Craig Blackwell, MD

Santa Cruz, CA
Diplomate: American Board of Ophthalmology
Fellow: American Academy of Ophthalmology

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An Ophthalmology Practice in Santa Cruz, CA

What does Diurnal mean ?

June 28th, 2008

In studying glaucoma one frequent question that arises is whether there is a time of day when the intraocular pressure (IOP) is expected to be the highest? It is reasonable to ask if pressure follows a circadian rhythm like other functions in the body, and if pressure is predictable then we would know the best time of day to check pressure. Sounds logical, but consider the following studies.

Pressure at different times of day.

A German group led by Jost Jonas made the following measurements. In 547 Caucasian patients who had glaucoma or were glaucoma suspects the pressures were measured at 7 am, 12 noon, 5 pm, 9 pm and 12 midnight. A record was made for each patient noting the high and low readings. The following table shows the percentage of people that had their maximum pressure at a given time of day.

Time of Day

7 am

12 noon

5 pm

9 pm

12 midnight






Percent of Participants with Highest IOP at that Time

In this study pressure peaks are rather evenly spread throughout the day, with a possible preponderance at midnight. Jonas concluded that taking pressure from 7 am to 9 pm had a greater than 75% chance of missing the highest pressure reading of the day.

[AJO. 2005;139:1136]

Diurnal, by the way, means during the day, as opposed to nocturnal. That difference comes into play in the following report from Japan.

Pressure during Sleep

Takahashi Hara and his group measured pressures in 148 glaucoma patients in the sitting position and lying down. Pressure was measured every two hours from 6 am to midnight and at 3 am. (Results below are given as mean ± SD. Pressure units are mmHg.)

Result #1:

  • The average pressure peak while sitting was 16.0 ± 2.7.
  • The average pressure peak lying down was 18.9 ± 3.9.

At all time points the pressure was higher lying down.

Why should that be? Sitting up the heart is about 12 inches below the eyeball. Venous return is downhill. Lying down the eye and heart are at the same level so increased venous pressure causes more resistance to outflow from the eye.

Result #2:

  • The pressures measured lying down ended up being the highest pressures of the 24 hour period.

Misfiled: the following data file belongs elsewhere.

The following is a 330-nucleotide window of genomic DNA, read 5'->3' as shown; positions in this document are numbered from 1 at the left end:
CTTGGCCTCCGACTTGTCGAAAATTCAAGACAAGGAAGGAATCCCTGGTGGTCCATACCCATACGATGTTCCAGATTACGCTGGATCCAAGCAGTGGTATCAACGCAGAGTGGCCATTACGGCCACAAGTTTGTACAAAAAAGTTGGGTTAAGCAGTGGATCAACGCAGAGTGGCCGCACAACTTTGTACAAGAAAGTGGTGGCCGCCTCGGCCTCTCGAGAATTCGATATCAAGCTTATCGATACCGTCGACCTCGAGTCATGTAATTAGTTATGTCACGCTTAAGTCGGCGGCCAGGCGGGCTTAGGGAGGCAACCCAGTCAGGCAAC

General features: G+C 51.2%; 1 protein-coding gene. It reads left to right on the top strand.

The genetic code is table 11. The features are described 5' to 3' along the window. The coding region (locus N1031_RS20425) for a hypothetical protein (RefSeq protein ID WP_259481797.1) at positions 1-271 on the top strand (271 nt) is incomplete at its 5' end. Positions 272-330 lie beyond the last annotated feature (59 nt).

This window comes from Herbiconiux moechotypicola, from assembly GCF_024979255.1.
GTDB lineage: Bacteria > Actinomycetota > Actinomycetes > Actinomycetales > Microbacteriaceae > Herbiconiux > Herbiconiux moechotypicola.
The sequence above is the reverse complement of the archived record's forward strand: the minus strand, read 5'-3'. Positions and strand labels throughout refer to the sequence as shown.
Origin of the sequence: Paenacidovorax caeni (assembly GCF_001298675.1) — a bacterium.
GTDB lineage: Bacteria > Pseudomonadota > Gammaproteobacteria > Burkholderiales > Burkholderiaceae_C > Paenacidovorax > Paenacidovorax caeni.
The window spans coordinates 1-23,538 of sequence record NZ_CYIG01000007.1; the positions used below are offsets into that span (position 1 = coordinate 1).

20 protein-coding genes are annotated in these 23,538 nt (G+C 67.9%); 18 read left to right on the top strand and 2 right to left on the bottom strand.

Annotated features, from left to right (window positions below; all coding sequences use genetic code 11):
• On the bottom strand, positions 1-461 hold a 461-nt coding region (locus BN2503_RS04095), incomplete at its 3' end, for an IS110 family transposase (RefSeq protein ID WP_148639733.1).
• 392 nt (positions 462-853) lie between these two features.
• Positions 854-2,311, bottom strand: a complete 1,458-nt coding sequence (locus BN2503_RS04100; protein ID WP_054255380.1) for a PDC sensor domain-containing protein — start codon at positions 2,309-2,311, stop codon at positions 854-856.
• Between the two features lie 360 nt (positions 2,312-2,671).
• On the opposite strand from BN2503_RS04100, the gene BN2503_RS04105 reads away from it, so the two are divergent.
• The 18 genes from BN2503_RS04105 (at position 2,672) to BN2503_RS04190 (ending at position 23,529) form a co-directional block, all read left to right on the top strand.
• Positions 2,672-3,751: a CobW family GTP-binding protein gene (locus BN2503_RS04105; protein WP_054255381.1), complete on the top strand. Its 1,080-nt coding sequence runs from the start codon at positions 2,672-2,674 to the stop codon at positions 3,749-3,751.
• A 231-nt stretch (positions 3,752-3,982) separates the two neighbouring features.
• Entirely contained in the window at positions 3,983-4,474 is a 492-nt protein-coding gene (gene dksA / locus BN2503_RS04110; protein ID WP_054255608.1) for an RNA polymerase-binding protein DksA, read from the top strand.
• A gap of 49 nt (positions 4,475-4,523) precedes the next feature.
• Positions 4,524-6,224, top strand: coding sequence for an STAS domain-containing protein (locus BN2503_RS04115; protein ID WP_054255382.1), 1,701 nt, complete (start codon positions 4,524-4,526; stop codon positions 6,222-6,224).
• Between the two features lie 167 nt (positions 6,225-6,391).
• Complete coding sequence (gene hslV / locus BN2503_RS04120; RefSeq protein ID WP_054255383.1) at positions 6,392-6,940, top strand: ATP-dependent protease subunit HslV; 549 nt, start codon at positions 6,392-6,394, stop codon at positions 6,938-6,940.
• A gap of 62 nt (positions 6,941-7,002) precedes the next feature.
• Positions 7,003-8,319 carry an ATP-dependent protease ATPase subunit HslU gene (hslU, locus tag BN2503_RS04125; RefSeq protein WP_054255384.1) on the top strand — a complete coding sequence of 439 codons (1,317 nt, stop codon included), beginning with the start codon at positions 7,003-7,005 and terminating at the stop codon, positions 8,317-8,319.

Why are pressures lying down a significant question? Because we spend 8 hours a day lying down sleeping, those are the hours when the pressure is highest.

Note, the diurnal pressure peaks were evenly spread through the day as in the Jonas study.

[Arch Ophthal. 2006;124:165-168]

Possible Effect on Treatment Choice

Do the above results affect treatment decisions regarding glaucoma? Consider the following. The production of aqueous humor is highest during the day and decreases, about 45%, during sleep. Drops like Timolol work by decreasing aqueous production. Therefore, that class is most effective during the day, but less so at night. That is why, for those taking the once-a-day form of Timolol, we recommend taking it in the morning.

Another class of glaucoma medications, Prostaglandins (Xalatan, Travatan, Lumigan), seems to be equally effective at all time periods.

However, Trusopt and Azopt supposedly work on the same part of the eye as Timolol, but they had pressure lowering equal to the Prostaglandins during sleep.

[Invest Ophthal and Vis Sci. 2006;47:2917-2923]

Various aspects of pressure fluctuation have been under study for a long time with different studies giving different results. Whether or not coming in for pressure checks at midnight, 3 am and 6 am will make a difference in treatment is not yet clear. And there are new longer lasting treatments that will be arriving soon that may render that question moot. However you answer the above questions, the principal remains that if there is glaucoma damage, then whatever pressure you have is too high and it is worth the effort to get it lower.

CB June 2008